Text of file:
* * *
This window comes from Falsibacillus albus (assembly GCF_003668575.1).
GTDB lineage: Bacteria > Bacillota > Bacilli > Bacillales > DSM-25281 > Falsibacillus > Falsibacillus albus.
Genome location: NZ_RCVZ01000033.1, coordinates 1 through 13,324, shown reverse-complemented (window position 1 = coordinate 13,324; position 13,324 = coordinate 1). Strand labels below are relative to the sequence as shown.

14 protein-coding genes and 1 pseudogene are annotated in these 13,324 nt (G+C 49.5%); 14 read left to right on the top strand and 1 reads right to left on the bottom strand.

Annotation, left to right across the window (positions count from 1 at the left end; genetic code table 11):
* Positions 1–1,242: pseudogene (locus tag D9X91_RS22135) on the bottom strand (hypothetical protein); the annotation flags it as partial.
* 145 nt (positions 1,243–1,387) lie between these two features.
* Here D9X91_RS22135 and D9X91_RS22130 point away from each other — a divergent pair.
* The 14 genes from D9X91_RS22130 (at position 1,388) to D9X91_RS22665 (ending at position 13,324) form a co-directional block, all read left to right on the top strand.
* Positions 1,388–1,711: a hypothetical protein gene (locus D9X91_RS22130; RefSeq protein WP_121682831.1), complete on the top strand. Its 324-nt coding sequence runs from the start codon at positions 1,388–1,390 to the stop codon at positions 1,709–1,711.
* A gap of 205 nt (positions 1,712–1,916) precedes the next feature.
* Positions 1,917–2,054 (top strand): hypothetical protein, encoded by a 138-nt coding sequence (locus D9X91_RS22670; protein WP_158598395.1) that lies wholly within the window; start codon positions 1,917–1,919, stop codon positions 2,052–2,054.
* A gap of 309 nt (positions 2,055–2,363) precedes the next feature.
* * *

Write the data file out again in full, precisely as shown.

This window comes from Falsibacillus albus (assembly GCF_003668575.1).
GTDB lineage: Bacteria > Bacillota > Bacilli > Bacillales > DSM-25281 > Falsibacillus > Falsibacillus albus.
Genome location: NZ_RCVZ01000033.1, coordinates 1 through 13,324, shown reverse-complemented (window position 1 = coordinate 13,324; position 13,324 = coordinate 1). Strand labels below are relative to the sequence as shown.

14 protein-coding genes and 1 pseudogene are annotated in these 13,324 nt (G+C 49.5%); 14 read left to right on the top strand and 1 reads right to left on the bottom strand.

Annotation, left to right across the window (positions count from 1 at the left end; genetic code table 11):
* Positions 1–1,242: pseudogene (locus tag D9X91_RS22135) on the bottom strand (hypothetical protein); the annotation flags it as partial.
* 145 nt (positions 1,243–1,387) lie between these two features.
* Here D9X91_RS22135 and D9X91_RS22130 point away from each other — a divergent pair.
* The 14 genes from D9X91_RS22130 (at position 1,388) to D9X91_RS22665 (ending at position 13,324) form a co-directional block, all read left to right on the top strand.
* Positions 1,388–1,711: a hypothetical protein gene (locus D9X91_RS22130; RefSeq protein WP_121682831.1), complete on the top strand. Its 324-nt coding sequence runs from the start codon at positions 1,388–1,390 to the stop codon at positions 1,709–1,711.
* A gap of 205 nt (positions 1,712–1,916) precedes the next feature.
* Positions 1,917–2,054 (top strand): hypothetical protein, encoded by a 138-nt coding sequence (locus D9X91_RS22670; protein WP_158598395.1) that lies wholly within the window; start codon positions 1,917–1,919, stop codon positions 2,052–2,054.
* A gap of 309 nt (positions 2,055–2,363) precedes the next feature.